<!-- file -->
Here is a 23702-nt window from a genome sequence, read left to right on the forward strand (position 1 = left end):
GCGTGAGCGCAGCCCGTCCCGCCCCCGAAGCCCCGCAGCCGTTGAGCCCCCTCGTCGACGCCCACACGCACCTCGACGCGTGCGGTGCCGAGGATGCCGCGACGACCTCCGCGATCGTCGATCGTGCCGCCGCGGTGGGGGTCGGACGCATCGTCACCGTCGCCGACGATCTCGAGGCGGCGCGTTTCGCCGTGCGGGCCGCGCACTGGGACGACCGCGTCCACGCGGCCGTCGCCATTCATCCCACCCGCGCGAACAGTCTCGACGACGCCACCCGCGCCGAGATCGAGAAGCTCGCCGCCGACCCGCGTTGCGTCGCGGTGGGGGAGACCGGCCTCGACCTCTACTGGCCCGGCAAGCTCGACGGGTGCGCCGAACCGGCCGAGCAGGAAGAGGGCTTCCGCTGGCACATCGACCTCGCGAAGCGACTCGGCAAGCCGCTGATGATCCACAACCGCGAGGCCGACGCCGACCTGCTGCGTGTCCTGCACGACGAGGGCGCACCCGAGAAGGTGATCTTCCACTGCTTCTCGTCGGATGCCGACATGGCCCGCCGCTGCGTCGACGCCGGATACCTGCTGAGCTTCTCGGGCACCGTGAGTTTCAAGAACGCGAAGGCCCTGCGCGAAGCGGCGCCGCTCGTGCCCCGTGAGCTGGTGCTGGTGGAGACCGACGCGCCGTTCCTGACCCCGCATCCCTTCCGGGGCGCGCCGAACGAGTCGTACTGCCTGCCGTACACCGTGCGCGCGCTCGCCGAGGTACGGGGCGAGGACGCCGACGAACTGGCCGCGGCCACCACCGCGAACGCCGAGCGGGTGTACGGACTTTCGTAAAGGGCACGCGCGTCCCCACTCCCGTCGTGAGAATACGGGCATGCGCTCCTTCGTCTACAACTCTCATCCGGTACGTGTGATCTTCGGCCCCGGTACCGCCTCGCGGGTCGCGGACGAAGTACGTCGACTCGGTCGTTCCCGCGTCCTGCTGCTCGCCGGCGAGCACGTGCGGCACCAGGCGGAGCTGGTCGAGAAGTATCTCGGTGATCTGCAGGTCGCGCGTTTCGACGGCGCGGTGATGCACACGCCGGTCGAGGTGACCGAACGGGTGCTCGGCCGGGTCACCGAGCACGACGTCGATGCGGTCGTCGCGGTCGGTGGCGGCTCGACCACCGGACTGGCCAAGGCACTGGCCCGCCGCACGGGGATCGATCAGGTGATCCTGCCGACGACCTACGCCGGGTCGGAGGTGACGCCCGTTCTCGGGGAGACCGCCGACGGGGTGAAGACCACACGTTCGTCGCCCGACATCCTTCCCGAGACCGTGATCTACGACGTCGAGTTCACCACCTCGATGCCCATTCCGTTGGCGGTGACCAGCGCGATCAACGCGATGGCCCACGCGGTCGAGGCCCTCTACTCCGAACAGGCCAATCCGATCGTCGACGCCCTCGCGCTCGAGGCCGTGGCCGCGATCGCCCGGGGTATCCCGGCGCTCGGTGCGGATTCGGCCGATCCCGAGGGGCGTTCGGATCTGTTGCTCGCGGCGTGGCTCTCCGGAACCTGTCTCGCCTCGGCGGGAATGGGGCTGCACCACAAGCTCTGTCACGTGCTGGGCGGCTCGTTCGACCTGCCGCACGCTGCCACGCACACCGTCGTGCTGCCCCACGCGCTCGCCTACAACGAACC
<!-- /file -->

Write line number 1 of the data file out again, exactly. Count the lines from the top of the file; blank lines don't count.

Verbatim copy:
Here is a 23702-nt window from a genome sequence, read left to right on the forward strand (position 1 = left end):